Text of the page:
FIDM’S NEXT GENERATION
LA Fashion’s Next Generation from FIDM Shows Off Their Creations
Shifting focus from aircraft to artistry, Barker Hangar in Santa Monica, Calif., was the scene of the Debut Runway Show, an annual event that allows selected graduating students from the Fashion Institute of Design & Merchandising in downtown Los Angeles to showcase their collections.
The April 7 event was emceed by FIDM alumnus and fashion designer Nick Verreos.
The show began with a presentation of projects from seven students in the Advanced Theatre Costume Design program—Katie Chesne, Viviana Gil Barrios, Katherine Hoang, Melissa Karsh, Ethan Lieberman, Enrique Solana and Taylor York—who adhered to the theme of “Kings and Queens: Court Me!”
Models on the runway dressed in costumes inspired by “Camelot,” “The Three Musketeers,” Napoleon Bonaparte’s France and “King Lear” and acted out dramatic scenes that told stories from these tales as the video backdrop depicted enchanted forests and European landscapes.
Showcasing the collaborative work between students from the Fashion Design, Interior Design and Textile Design programs, Chairing Styles revealed the work of 10 groups, each comprising one designer from the three departments. Using fabrics provided by Textile Express, each project featured textile, chair and fashion designs that were created by the students. Each chair design was made into a usable piece by a manufacturing partner, a group that included Form + Function, Cisco Brothers, Wise Living Inc., Magni Home Collection, Sardo Interior Services, Michael Taylor Designs Inc., Vitality Furniture, Haute House, Jenifer Janniere and Quintus.
With a soundtrack that included “Boom Boom Room” by Totsy, Sofi Tukker’s “Best Friend,” “A Different Way” by DJ Snake and a reworked version of Marilyn Monroe’s “Diamonds Are a Girl’s Best Friend,” FIDM’s Advanced Study Fashion Design students unveiled bright, colorful sportswear; chic resortwear; playful children’s designs and elegant—yet modern—formalwear.
Naming his collection “Hello, Sailor,” FIDM Merit Scholarship recipient Tanee Prasert designed naval-inspired party and formalwear, including a knee-length, blue-and-white-striped sheath dress with an anchor appliqué in red sequins on the front, sparkling red epaulettes and a draped back.
FIDM Merit Scholarship recipient Ting Wang was inspired by the colors from within the Museum of Ice Cream to create her men’s and women’s sportswear line, which included hues of bright yellow and deep blue, as seen in her sparkling sapphire and white bias-cut tea-length dress with tulle underlay and strapless sweetheart neckline.
For John and Victoria Hill Scholarship, Jerry Epstein Scholarship and Debut Scholarship recipient Charity Dahl, athleisure and comfort were the focus of her collection, which included a knee-length red patent-leather coat with round cutouts secured with grommets and a belted waist.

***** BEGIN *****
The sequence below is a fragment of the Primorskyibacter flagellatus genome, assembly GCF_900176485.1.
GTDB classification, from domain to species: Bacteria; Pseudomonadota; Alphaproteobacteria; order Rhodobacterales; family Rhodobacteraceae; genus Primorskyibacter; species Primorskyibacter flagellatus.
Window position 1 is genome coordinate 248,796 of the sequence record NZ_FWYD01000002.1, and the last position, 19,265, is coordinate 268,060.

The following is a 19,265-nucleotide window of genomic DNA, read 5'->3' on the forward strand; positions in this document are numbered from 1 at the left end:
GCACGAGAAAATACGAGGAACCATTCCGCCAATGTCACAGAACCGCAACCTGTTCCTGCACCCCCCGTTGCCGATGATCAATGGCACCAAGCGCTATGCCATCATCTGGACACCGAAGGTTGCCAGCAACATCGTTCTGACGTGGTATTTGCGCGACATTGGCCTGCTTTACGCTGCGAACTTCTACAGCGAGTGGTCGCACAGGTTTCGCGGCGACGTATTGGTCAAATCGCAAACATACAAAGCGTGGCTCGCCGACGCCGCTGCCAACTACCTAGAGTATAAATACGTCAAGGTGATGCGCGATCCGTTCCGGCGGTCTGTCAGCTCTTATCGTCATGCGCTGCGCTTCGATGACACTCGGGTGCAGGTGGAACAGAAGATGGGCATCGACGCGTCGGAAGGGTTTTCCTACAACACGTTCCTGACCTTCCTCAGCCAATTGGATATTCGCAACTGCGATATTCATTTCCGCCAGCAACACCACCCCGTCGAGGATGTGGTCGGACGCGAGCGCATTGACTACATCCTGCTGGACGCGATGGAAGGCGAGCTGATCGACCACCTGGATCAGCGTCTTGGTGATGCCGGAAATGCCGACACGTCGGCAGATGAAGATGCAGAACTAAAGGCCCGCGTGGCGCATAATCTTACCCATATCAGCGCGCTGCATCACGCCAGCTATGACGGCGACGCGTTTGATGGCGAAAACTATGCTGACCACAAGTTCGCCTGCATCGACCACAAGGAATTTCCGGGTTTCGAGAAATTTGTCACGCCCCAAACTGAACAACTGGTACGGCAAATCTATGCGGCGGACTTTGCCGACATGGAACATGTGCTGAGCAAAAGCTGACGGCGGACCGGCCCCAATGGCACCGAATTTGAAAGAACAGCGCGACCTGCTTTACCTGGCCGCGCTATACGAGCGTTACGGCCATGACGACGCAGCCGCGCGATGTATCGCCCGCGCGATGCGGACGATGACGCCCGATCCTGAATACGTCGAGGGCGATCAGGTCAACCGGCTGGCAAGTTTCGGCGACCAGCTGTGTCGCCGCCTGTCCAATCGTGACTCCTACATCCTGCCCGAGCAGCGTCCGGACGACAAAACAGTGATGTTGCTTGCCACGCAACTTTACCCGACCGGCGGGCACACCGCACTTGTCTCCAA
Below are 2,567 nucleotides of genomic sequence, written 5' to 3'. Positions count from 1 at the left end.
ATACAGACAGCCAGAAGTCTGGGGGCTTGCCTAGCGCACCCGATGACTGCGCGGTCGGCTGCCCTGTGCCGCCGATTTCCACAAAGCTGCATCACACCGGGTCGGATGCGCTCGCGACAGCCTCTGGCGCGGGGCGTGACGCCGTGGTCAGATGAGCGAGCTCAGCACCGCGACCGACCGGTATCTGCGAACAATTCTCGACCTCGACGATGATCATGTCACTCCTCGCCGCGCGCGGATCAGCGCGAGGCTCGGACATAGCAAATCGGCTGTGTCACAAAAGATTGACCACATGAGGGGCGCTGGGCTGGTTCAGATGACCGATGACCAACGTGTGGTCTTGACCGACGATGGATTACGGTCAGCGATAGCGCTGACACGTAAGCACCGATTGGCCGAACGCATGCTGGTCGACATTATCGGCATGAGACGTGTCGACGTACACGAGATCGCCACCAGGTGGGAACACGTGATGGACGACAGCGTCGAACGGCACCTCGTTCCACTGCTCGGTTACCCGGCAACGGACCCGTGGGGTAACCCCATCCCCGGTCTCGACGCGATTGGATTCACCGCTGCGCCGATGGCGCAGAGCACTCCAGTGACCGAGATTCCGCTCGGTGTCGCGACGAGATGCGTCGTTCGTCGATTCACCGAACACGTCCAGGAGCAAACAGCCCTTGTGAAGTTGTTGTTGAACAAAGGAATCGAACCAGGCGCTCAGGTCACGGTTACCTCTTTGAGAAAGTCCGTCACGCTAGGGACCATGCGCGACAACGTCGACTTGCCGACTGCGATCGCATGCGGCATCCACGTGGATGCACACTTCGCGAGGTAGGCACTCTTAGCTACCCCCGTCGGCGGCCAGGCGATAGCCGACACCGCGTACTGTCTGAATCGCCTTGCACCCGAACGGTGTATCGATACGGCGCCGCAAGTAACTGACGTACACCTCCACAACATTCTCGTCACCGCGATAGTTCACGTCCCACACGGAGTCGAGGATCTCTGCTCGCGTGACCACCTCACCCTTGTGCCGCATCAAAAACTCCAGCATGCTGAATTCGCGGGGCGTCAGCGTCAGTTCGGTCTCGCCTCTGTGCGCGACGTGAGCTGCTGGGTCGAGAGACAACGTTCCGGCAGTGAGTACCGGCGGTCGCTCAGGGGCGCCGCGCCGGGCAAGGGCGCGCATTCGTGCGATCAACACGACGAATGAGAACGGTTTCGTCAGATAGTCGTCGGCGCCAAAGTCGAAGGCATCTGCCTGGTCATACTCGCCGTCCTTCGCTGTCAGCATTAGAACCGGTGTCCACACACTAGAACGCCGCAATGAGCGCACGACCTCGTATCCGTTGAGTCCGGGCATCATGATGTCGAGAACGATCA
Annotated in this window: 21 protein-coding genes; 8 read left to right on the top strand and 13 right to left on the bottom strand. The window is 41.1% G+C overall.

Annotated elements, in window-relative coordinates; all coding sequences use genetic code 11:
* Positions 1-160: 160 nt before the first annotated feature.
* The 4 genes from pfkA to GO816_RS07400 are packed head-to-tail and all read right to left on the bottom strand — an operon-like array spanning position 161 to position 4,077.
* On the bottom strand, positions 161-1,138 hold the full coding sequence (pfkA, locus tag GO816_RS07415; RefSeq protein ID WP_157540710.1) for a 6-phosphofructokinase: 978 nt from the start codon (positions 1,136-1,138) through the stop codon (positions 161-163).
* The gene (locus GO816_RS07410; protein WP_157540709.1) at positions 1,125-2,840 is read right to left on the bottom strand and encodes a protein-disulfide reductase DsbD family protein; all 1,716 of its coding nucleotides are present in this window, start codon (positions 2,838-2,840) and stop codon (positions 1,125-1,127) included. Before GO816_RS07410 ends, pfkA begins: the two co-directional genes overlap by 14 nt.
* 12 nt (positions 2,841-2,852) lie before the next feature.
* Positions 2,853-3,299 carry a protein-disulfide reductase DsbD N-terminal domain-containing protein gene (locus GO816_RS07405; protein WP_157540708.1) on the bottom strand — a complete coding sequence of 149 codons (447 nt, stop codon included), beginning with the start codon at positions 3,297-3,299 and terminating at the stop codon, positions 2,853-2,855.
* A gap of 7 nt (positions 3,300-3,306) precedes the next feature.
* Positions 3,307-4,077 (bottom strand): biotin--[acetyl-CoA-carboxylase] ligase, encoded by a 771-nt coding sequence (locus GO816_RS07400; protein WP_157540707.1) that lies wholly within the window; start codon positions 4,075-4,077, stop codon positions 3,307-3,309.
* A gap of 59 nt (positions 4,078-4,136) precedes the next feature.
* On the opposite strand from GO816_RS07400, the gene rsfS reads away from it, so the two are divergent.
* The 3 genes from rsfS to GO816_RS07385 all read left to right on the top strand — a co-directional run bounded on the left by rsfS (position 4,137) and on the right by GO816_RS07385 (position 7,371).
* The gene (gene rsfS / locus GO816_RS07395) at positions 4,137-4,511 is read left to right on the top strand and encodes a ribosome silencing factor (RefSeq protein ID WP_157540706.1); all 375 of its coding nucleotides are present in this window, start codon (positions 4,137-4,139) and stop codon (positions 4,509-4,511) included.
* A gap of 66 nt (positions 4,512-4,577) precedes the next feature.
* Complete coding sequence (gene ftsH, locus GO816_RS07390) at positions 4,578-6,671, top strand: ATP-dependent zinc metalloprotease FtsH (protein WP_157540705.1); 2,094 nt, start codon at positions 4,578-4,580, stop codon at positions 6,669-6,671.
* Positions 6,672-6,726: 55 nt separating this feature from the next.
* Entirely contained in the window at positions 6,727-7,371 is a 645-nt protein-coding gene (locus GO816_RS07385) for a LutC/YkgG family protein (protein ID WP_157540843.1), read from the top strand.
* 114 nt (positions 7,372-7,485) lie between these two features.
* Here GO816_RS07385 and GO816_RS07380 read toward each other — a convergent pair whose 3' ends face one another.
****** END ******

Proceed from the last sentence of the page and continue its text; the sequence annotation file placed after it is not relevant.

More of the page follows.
Focusing on knitwear, Emiko Terasaki, who received the Rose Morbit Bolognone Scholarship, wanted to generate a new appreciation for knit pieces, which inspired styles including a full-length A-line halter dress with a black-and-white wavy pattern at the bust and red, black, white and gray skirt.
Using the sunset to inspire her color scheme, FIDM Merit Scholarship recipient Aurora Ziqiao Luo created a line of childrenswear made for fun and comfort, such as a knee-length yellow sheath dress with a pig-face illustration, which she also made in her own size to wear as she walked down the runway with a little model who wore the children’s version.
Presenting a luxury line of beachwear, Kiki Potterton—recipient of the Jack and Joan Bonholtzer Scholarship and Bob Mackie Scholarship—was inspired by her honeymoon in Jamaica, leading her to design pieces such as a black two-piece swimsuit with gold chain and beaded strand overlay in the back, paired with a black floor-length tulle-and-pearl-waisted walk-through skirt.
Inspired by wearable pieces for city life, Mia Conroy, who received a FIDM Merit Scholarship, relied on red, black and gray for pieces that included a plaid miniskirt paired with matching long-sleeved jacket that featured fringe detail at the elbows and was worn over a black turtleneck.
Using cream and navy hues that represented the sand and sky of the Middle East, Ali Jawad, who received the Jerry Epstein Scholarship and Karen Kane Scholarship, designed a line of menswear that included navy trousers with straight zippered pockets and a cream, double-vented full-length boxer-inspired robe with hood.
For Rodrigo Bunton Navarrete, a FIDM Merit Scholarship recipient, the buildings of New York City were the inspiration for his collection of women’s formalwear, such as a floor-length halter gown in steel blue with jeweled neckline and shimmering belted waist.
Planning a contemporary bridal line was the goal of Guess Scholarship recipient Genevieve Lake, whose collection—named “Joie de Vivre”—included a shimmering white halter top with plunging neckline paired with wide-leg trousers worn under a tea-length tuxedo jacket and top hat that featured a tulle veil accented with rhinestones and a large bow in the back.